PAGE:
Chief Minister Andrew Barr says the federal government should stick to trying to beat dangerous drug gangs instead of becoming "obsessed" with the ACT's new cannabis legalisation laws, as he flagged the possibility of decriminalising MDMA sometime in the future.
Laws passed on Wednesday in the ACT Legislative Assembly, which come into effect January 31, would make possessing 50 grams of cannabis or cultivating two plants legal.
Mr Barr said any federal intervention to overturn the laws would be "a massive overreaction".
Attorney-General Christian Porter previously described the laws as "crazy" and a "very bad idea", while Deputy Prime Minister Michael McCormack on Friday morning told reporters the laws were "madness".
"Here's the ACT government probably spending too much time smoking hooch themselves, then wanting to legalise the stuff," he said.
Mr Barr said the Commonwealth government should be focusing on more important issues.
"And that's matters of large scale criminal gangs and national level and international level drug trafficking, rather than becoming obsessed with small scale personal use within the ACT," he told The Canberra Times.
"I presume none of them are arguing that recreational users should find themselves behind bars for two years which is what the Commonwealth Criminal Code allows for."
Mr Barr said it would not be easy for the Coalition government to overturn the laws, requiring the support of the Senate.
"It's a difficult path for them, it's not as straightforward as it used to be," he said.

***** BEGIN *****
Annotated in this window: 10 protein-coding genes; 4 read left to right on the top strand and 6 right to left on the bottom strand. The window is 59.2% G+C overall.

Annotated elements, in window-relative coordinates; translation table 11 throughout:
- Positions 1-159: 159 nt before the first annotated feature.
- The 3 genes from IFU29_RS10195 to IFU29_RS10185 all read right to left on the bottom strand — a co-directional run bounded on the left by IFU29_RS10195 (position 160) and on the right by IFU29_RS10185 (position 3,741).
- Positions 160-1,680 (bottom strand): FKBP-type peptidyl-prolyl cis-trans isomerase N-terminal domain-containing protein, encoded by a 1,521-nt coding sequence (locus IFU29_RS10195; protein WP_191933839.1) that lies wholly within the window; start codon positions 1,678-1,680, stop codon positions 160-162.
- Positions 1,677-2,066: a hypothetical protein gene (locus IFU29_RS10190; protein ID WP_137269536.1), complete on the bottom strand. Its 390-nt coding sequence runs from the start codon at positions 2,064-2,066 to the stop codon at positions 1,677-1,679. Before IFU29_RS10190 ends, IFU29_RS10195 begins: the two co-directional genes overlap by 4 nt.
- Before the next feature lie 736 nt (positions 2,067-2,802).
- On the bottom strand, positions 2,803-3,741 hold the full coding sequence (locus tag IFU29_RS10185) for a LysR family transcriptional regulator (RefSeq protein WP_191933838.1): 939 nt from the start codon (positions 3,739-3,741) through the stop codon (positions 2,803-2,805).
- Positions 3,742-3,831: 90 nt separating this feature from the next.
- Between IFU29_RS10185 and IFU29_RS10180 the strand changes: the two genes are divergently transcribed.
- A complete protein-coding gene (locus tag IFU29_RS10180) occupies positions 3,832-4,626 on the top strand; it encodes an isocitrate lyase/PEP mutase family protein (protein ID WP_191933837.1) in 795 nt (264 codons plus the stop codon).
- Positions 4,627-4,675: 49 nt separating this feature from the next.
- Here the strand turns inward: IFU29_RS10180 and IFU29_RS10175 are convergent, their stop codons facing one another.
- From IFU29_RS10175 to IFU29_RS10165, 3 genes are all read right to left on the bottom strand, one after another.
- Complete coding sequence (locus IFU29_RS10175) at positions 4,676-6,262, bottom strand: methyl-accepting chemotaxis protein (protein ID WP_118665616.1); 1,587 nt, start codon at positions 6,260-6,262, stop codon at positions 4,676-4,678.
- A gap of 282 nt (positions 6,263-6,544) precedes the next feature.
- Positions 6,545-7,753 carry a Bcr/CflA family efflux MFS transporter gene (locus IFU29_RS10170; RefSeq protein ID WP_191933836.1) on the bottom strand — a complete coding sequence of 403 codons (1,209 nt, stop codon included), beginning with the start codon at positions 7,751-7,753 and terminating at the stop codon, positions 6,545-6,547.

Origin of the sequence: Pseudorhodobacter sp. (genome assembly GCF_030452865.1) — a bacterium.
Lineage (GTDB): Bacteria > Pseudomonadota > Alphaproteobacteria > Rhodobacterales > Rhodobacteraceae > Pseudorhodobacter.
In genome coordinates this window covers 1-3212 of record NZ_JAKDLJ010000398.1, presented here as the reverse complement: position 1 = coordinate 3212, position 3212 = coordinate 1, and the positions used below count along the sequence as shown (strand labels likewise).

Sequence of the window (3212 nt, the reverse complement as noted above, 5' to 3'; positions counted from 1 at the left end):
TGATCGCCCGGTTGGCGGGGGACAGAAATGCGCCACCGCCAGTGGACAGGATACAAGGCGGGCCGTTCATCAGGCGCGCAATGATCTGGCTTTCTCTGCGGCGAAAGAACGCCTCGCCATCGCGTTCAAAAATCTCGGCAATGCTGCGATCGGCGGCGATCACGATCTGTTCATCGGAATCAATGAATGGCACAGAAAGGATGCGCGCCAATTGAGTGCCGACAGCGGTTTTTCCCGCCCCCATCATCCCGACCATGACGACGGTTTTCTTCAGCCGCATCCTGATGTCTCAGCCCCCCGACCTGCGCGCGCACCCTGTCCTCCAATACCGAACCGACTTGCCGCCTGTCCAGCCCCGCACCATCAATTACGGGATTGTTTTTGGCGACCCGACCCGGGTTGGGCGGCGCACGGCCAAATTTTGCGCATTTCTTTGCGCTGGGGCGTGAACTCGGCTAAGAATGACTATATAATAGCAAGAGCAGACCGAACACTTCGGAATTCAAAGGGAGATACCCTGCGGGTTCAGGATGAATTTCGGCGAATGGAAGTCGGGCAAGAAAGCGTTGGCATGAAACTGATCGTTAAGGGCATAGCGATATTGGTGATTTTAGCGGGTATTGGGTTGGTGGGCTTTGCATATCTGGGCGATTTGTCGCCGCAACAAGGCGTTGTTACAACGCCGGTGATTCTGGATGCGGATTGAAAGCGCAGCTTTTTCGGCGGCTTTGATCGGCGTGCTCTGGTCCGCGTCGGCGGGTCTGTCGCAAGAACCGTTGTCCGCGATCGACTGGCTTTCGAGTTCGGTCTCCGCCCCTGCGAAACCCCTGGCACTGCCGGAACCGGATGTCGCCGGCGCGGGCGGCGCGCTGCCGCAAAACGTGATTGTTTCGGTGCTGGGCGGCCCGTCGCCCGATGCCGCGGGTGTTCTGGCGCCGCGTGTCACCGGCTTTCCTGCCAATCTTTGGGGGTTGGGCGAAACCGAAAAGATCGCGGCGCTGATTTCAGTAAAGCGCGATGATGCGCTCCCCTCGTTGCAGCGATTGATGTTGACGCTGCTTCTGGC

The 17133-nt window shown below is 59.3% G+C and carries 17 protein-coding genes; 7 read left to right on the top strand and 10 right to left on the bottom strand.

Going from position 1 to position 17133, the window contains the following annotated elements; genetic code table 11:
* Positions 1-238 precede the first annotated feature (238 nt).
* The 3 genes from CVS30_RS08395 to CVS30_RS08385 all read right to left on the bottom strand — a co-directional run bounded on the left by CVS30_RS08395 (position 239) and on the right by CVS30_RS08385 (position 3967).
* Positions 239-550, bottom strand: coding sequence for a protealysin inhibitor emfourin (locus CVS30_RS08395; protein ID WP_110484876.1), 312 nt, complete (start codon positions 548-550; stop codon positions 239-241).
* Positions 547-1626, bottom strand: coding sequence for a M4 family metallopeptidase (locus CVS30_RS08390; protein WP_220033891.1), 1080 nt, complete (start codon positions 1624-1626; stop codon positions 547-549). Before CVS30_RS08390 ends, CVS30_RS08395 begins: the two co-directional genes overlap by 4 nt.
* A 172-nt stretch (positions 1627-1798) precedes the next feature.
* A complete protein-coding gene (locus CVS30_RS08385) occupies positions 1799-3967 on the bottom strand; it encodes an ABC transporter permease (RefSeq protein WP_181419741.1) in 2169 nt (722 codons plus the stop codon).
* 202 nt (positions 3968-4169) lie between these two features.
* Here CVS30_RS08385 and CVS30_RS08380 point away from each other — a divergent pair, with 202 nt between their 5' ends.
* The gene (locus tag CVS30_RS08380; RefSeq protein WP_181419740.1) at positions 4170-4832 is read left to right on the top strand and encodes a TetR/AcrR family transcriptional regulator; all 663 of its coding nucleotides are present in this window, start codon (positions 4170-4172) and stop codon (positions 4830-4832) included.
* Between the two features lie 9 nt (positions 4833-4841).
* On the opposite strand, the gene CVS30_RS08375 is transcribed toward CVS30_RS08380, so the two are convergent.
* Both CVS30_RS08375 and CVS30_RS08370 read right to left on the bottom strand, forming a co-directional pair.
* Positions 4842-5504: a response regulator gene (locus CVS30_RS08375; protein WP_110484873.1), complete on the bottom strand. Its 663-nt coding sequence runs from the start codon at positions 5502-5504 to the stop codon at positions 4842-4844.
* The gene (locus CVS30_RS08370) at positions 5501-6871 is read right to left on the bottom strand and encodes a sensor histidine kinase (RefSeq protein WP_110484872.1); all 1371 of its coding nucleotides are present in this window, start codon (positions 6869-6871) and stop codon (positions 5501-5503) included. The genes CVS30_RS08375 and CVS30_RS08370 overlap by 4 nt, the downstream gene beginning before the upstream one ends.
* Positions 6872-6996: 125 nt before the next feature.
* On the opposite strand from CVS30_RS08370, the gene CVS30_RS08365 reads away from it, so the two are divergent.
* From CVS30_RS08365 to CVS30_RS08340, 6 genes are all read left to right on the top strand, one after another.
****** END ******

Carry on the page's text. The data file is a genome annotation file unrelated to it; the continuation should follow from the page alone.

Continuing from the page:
"They will beat their chest as they want to do but they've got bigger issues to worry about I would have thought."
Mr Barr said he presumed the Senate would not readily pass the laws and at the very least it would go through an inquiry process.
If the Coalition did seek to overturn the laws, Mr Barr said the government would lobby the cross-bench Senators.
Asked whether there were plans to decriminalise other drugs like MDMA, he said said further harm minimisation laws could be on the agenda at "some time in the future".
But he said it wouldn't be happening in the next four to five years.
"We've got a three year review on this so in between this issue and pill testing that's out to the mid 2020s, so I wouldn't suggest anyone hold their breath on anything else at this point," Mr Barr said.
The Opposition says the comments show the legalisation of cannabis was just the first step in a broader agenda of weakening drug laws.
"As we've seen from jurisdictions overseas, like Amsterdam and Colorado, the negative consequences of increased crime and health issues, particularly mental health, should worry Canberrans," shadow Attorney-General Jeremy Hanson said.
"The Canberra Liberals do not support changing laws that could potentially put our young people at risk."